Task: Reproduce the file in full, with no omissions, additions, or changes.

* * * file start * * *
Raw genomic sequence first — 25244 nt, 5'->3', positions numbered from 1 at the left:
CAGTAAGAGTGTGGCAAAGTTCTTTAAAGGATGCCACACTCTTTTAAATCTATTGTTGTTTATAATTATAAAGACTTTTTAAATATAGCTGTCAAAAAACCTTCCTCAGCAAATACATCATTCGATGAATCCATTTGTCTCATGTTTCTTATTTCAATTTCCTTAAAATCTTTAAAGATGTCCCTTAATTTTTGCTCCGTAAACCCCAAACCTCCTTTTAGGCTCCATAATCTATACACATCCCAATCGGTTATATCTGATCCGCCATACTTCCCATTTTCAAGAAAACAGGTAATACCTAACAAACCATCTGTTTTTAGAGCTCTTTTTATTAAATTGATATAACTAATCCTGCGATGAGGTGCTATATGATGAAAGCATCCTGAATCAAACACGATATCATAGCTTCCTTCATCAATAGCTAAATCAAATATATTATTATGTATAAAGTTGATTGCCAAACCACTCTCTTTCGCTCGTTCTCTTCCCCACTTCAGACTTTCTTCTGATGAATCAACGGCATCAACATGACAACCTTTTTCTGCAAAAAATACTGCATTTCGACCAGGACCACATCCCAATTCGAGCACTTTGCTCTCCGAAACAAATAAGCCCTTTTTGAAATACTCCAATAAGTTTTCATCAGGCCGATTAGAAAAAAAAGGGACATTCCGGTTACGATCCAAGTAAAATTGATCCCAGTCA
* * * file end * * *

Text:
Raw genomic sequence first — 25244 nt, 5'->3', positions numbered from 1 at the left:
CAGTAAGAGTGTGGCAAAGTTCTTTAAAGGATGCCACACTCTTTTAAATCTATTGTTGTTTATAATTATAAAGACTTTTTAAATATAGCTGTCAAAAAACCTTCCTCAGCAAATACATCATTCGATGAATCCATTTGTCTCATGTTTCTTATTTCAATTTCCTTAAAATCTTTAAAGATGTCCCTTAATTTTTGCTCCGTAAACCCCAAACCTCCTTTTAGGCTCCATAATCTATACACATCCCAATCGGTTATATCTGATCCGCCATACTTCCCATTTTCAAGAAAACAGGTAATACCTAACAAACCATCTGTTTTTAGAGCTCTTTTTATTAAATTGATATAACTAATCCTGCGATGAGGTGCTATATGATGAAAGCATCCTGAATCAAACACGATATCATAGCTTCCTTCATCAATAGCTAAATCAAATATATTATTATGTATAAAGTTGATTGCCAAACCACTCTCTTTCGCTCGTTCTCTTCCCCACTTCAGACTTTCTTCTGATGAATCAACGGCATCAACATGACAACCTTTTTCTGCAAAAAATACTGCATTTCGACCAGGACCACATCCCAATTCGAGCACTTTGCTCTCCGAAACAAATAAGCCCTTTTTGAAATACTCCAATAAGTTTTCATCAGGCCGATTAGAAAAAAAAGGGACATTCCGGTTACGATCCAAGTAAAATTGATCCCAGTCA